Last Tuesday I heard the stories of two men who each played crucial roles in the twentieth-century theatre, born within a few years of each other, but while one is a household name, the other is often overlooked. These men are Sam Wanamaker and George Devine.
Dr Paul Prescott, of the University of Warwick, gave a talk to Stratford’s Shakespeare Club on the subject The Life, Adventures and Opinions of Sam Wanamaker. He recounted how, when he had been asked to write a short biography of Wanamaker, a man universally known as the founder of Shakespeare’s Globe, he went to Wanamaker’s archives at the University of Boston and the archives of Shakespeare’s Globe. He found that the preconceived notion of Wanamaker as a man with a lifelong devotion to the Bard, obsessed by the desire to see the plays performed in original conditions, did not bear scrutiny.
Wanamaker’s entry in the Dictionary of National Biography, written by Charles Marowitz, recycles the idea that Wanamaker’s childhood experiences of Shakespeare in other replica Globes led to his passion to create one in London. Prescott revealed that Wanamaker, born in 1919, did play small parts in 50-minute tabloid versions of Shakespeare plays at the Cleveland World Fair in 1936, but instead of inspiring an interest in authentic productions, these experiences convinced him that Shakespeare should be popular and accessible, not directed at an intellectual elite.
His career thrived, but Wanamaker had briefly been a member of the Communist party and fled to the UK after the war to escape the McCarthy witch-hunts. In 1957 he got an opportunity to run the renamed New Shakespeare Theatre in Liverpool, which was to offer “the best entertainment in Britain”. In spite of the name, no Shakespeare was offered and the programme consisted of family crowd-pleasers and contemporary American plays.
In 1959 he performed in Tony Richardson’s production of Othello at the Shakespeare Memorial Theatre with the legendary black American singer, Paul Robeson. Desdemona was played by Mary Ure, married to playwright John Osborne. She had played Alison in the original 1956 production of his play Look Back in Anger. The production was intended to be unconventional, to be “a kick in the pants for Stratford”.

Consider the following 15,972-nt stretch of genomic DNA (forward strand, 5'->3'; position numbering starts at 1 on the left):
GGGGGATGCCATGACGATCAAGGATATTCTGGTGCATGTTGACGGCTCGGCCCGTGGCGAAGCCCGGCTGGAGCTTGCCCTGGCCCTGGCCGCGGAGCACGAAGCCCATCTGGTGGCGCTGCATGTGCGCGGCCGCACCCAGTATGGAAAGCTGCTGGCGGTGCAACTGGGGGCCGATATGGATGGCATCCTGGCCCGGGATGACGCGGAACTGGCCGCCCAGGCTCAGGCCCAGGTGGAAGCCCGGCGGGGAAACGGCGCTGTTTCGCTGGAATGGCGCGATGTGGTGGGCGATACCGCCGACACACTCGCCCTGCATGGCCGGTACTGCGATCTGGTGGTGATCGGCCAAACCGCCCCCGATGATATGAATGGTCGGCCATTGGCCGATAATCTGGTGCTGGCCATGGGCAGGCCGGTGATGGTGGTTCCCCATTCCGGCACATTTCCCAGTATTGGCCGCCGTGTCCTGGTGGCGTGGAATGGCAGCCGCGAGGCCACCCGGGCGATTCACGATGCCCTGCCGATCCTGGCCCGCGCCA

After this, Wanamaker acted and directed in only one more Shakespeare play, a production of Macbeth in Chicago in 1964. Envisaged as a fable of the Cold War, the production was elaborate, with cumbersome sets, a large cast and an atonal music score. His career only really found a direction after he founded the Shakespeare Globe Trust in 1967. As well as rebuilding the theatre, he wanted it to be part of the community, and to regenerate what was then a very run-down area of London.
What, though, did Wanamaker intend for the Globe? The Trust’s Declaration of Purpose was non-committal: “to produce the plays of Shakespeare and his contemporaries with the highest standards”. Between 1972 and 1975 often irreverent productions from around the country were staged under a tent, including Antony and Cleopatra in modern dress, starring Vanessa Redgrave. Wanamaker’s stated purpose, once the theatre was rebuilt, was to do one “authentic” production a year while the rest would be modern. These are what Prescott called “forgotten chapters” in his history.
George Devine was profiled in Matthew Parris’s radio programme Great Lives. He was nominated by actor Peter Bowles who hopes to raise awareness of his importance in the history of theatre.
Devine was born in 1910, and most of his life was bound up with theatre, beginning while at Oxford University. Both an actor and director, during his early professional life he co-founded The Old Vic Theatre School and Young Vic Company and founded the London Theatre Studio. He directed a number of Shakespeare plays at the Old Vic and at the Shakespeare Memorial Theatre from 1952-1955, also appearing as Dogberry in Much Ado About Nothing and the Earl of Gloucester in Isamu Noguchi’s eccentric Japanese King Lear in 1955, which Devine also directed.
He’s best known, though, for being the first Artistic Director of the English Stage Company at the Royal Court Theatre from 1955. His objective was, as he wrote, “to get writers, writers of serious pretensions, back into the theatre”, not simply to entertain, but to engage the audience. West End theatres staged only plays sure to be popular at the box-office. The Royal Court was a writers’ theatre where young authors were given the chance to experiment and sometimes fail. Reviewer Ken Tynan comments, in a recording, “For the first time… my generation was on stage”. It’s best known for Osborne’s play Look Back in Anger, directed by Devine’s close friend Tony Richardson but many other writers such as Edward Bond and Joe Orton were given their opportunities. Devine earned great respect from theatrical colleagues and the programme includes interviews with some of the greats: actors Edith Evans and Laurence Olivier, and director Michel St Denis. Devine thought he had utterly failed to make theatre “part of the intellectual life of the country”, but the programme pointed out that both the National Theatre and the Royal Shakespeare Company were founded as a direct result of his work.
Both men were dissatisfied with the theatrical world of the 1950s, but responded in very different ways. It’s perhaps ironic that the Sam Wanamaker Playhouse is being built with a scrupulous historical accuracy that Wanamaker never insisted on himself, but it’ll be a memorial to the willpower of this extraordinary man. For more information read Farah Karim-Cooper’s blogpost Ten reasons to get excited about the Sam Wanamaker Playhouse at Shakespeare’s Globe.
George Devine, however, has no permanent memorial, though he would appreciate the fact that the George Devine Award for the Most Promising Playwright, celebrating the best writing for the theatre, is awarded annually.